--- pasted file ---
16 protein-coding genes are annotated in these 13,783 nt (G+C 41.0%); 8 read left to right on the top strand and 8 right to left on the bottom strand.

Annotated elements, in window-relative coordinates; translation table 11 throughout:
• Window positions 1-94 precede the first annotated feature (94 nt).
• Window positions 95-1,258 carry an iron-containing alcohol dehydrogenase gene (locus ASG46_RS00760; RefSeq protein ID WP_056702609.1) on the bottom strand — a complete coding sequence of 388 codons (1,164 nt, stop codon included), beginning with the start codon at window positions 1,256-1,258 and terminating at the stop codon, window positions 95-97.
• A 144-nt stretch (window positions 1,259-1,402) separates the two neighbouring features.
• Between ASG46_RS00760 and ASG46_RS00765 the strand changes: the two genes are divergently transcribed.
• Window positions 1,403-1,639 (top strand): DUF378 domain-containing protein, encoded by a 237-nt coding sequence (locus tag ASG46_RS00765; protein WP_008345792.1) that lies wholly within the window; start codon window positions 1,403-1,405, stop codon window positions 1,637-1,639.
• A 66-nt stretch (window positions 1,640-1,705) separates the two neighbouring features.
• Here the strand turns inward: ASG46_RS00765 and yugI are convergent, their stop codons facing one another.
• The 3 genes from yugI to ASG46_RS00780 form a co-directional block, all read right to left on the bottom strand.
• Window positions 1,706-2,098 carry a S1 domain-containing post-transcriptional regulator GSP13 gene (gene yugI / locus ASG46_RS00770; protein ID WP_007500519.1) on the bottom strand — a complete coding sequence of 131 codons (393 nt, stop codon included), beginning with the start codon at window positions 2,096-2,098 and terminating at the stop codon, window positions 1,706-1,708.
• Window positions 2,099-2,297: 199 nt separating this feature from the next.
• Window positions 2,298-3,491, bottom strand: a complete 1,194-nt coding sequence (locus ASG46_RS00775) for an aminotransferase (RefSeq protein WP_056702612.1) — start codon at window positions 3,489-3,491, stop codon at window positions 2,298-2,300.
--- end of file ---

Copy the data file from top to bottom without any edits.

16 protein-coding genes are annotated in these 13,783 nt (G+C 41.0%); 8 read left to right on the top strand and 8 right to left on the bottom strand.

Annotated elements, in window-relative coordinates; translation table 11 throughout:
• Window positions 1-94 precede the first annotated feature (94 nt).
• Window positions 95-1,258 carry an iron-containing alcohol dehydrogenase gene (locus ASG46_RS00760; RefSeq protein ID WP_056702609.1) on the bottom strand — a complete coding sequence of 388 codons (1,164 nt, stop codon included), beginning with the start codon at window positions 1,256-1,258 and terminating at the stop codon, window positions 95-97.
• A 144-nt stretch (window positions 1,259-1,402) separates the two neighbouring features.
• Between ASG46_RS00760 and ASG46_RS00765 the strand changes: the two genes are divergently transcribed.
• Window positions 1,403-1,639 (top strand): DUF378 domain-containing protein, encoded by a 237-nt coding sequence (locus tag ASG46_RS00765; protein WP_008345792.1) that lies wholly within the window; start codon window positions 1,403-1,405, stop codon window positions 1,637-1,639.
• A 66-nt stretch (window positions 1,640-1,705) separates the two neighbouring features.
• Here the strand turns inward: ASG46_RS00765 and yugI are convergent, their stop codons facing one another.
• The 3 genes from yugI to ASG46_RS00780 form a co-directional block, all read right to left on the bottom strand.
• Window positions 1,706-2,098 carry a S1 domain-containing post-transcriptional regulator GSP13 gene (gene yugI / locus ASG46_RS00770; protein ID WP_007500519.1) on the bottom strand — a complete coding sequence of 131 codons (393 nt, stop codon included), beginning with the start codon at window positions 2,096-2,098 and terminating at the stop codon, window positions 1,706-1,708.
• Window positions 2,099-2,297: 199 nt separating this feature from the next.
• Window positions 2,298-3,491, bottom strand: a complete 1,194-nt coding sequence (locus ASG46_RS00775) for an aminotransferase (RefSeq protein WP_056702612.1) — start codon at window positions 3,489-3,491, stop codon at window positions 2,298-2,300.